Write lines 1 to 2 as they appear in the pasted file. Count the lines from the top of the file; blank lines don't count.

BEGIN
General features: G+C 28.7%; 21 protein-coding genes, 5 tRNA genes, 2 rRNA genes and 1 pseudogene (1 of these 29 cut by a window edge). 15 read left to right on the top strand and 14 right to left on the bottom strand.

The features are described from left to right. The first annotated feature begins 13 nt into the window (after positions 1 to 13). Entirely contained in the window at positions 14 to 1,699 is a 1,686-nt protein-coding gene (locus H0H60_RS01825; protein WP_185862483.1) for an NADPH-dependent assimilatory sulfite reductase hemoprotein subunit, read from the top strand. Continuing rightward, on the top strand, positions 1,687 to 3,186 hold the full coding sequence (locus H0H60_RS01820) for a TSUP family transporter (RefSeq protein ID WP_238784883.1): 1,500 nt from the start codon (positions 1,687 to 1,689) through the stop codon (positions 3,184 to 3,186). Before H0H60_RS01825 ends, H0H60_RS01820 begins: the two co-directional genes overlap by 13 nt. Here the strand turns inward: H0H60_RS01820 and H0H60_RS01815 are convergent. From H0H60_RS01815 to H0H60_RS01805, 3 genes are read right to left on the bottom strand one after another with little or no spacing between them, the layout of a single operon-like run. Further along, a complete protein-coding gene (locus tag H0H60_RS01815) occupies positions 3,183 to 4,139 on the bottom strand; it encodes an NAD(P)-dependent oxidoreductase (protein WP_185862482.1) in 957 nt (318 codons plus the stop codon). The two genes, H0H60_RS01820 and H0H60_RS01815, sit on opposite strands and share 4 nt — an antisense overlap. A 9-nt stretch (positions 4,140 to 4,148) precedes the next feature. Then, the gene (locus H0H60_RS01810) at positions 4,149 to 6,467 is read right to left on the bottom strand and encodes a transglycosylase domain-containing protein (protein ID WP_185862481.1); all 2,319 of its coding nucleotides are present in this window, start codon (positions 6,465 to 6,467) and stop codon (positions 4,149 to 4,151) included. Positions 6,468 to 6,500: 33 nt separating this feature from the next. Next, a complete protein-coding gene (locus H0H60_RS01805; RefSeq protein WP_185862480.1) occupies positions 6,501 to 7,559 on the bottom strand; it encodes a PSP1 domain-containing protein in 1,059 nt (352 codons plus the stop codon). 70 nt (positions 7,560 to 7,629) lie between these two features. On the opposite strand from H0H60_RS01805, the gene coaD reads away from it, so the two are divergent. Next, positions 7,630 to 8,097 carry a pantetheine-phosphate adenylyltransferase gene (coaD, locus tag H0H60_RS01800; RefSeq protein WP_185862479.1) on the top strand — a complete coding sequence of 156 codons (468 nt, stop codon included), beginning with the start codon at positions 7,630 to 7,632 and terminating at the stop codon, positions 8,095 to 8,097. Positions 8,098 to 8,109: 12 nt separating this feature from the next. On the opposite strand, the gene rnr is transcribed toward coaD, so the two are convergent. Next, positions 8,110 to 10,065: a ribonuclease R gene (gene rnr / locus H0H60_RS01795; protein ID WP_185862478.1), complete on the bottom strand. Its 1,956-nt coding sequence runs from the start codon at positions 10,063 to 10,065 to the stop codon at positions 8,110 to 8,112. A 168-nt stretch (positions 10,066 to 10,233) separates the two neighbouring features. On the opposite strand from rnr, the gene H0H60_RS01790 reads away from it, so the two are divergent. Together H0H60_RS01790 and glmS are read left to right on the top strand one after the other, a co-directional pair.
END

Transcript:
General features: G+C 28.7%; 21 protein-coding genes, 5 tRNA genes, 2 rRNA genes and 1 pseudogene (1 of these 29 cut by a window edge). 15 read left to right on the top strand and 14 right to left on the bottom strand.

The features are described from left to right. The first annotated feature begins 13 nt into the window (after positions 1 to 13). Entirely contained in the window at positions 14 to 1,699 is a 1,686-nt protein-coding gene (locus H0H60_RS01825; protein WP_185862483.1) for an NADPH-dependent assimilatory sulfite reductase hemoprotein subunit, read from the top strand. Continuing rightward, on the top strand, positions 1,687 to 3,186 hold the full coding sequence (locus H0H60_RS01820) for a TSUP family transporter (RefSeq protein ID WP_238784883.1): 1,500 nt from the start codon (positions 1,687 to 1,689) through the stop codon (positions 3,184 to 3,186). Before H0H60_RS01825 ends, H0H60_RS01820 begins: the two co-directional genes overlap by 13 nt. Here the strand turns inward: H0H60_RS01820 and H0H60_RS01815 are convergent. From H0H60_RS01815 to H0H60_RS01805, 3 genes are read right to left on the bottom strand one after another with little or no spacing between them, the layout of a single operon-like run. Further along, a complete protein-coding gene (locus tag H0H60_RS01815) occupies positions 3,183 to 4,139 on the bottom strand; it encodes an NAD(P)-dependent oxidoreductase (protein WP_185862482.1) in 957 nt (318 codons plus the stop codon). The two genes, H0H60_RS01820 and H0H60_RS01815, sit on opposite strands and share 4 nt — an antisense overlap. A 9-nt stretch (positions 4,140 to 4,148) precedes the next feature. Then, the gene (locus H0H60_RS01810) at positions 4,149 to 6,467 is read right to left on the bottom strand and encodes a transglycosylase domain-containing protein (protein ID WP_185862481.1); all 2,319 of its coding nucleotides are present in this window, start codon (positions 6,465 to 6,467) and stop codon (positions 4,149 to 4,151) included. Positions 6,468 to 6,500: 33 nt separating this feature from the next. Next, a complete protein-coding gene (locus H0H60_RS01805; RefSeq protein WP_185862480.1) occupies positions 6,501 to 7,559 on the bottom strand; it encodes a PSP1 domain-containing protein in 1,059 nt (352 codons plus the stop codon). 70 nt (positions 7,560 to 7,629) lie between these two features. On the opposite strand from H0H60_RS01805, the gene coaD reads away from it, so the two are divergent. Next, positions 7,630 to 8,097 carry a pantetheine-phosphate adenylyltransferase gene (coaD, locus tag H0H60_RS01800; RefSeq protein WP_185862479.1) on the top strand — a complete coding sequence of 156 codons (468 nt, stop codon included), beginning with the start codon at positions 7,630 to 7,632 and terminating at the stop codon, positions 8,095 to 8,097. Positions 8,098 to 8,109: 12 nt separating this feature from the next. On the opposite strand, the gene rnr is transcribed toward coaD, so the two are convergent. Next, positions 8,110 to 10,065: a ribonuclease R gene (gene rnr / locus H0H60_RS01795; protein ID WP_185862478.1), complete on the bottom strand. Its 1,956-nt coding sequence runs from the start codon at positions 10,063 to 10,065 to the stop codon at positions 8,110 to 8,112. A 168-nt stretch (positions 10,066 to 10,233) separates the two neighbouring features. On the opposite strand from rnr, the gene H0H60_RS01790 reads away from it, so the two are divergent. Together H0H60_RS01790 and glmS are read left to right on the top strand one after the other, a co-directional pair.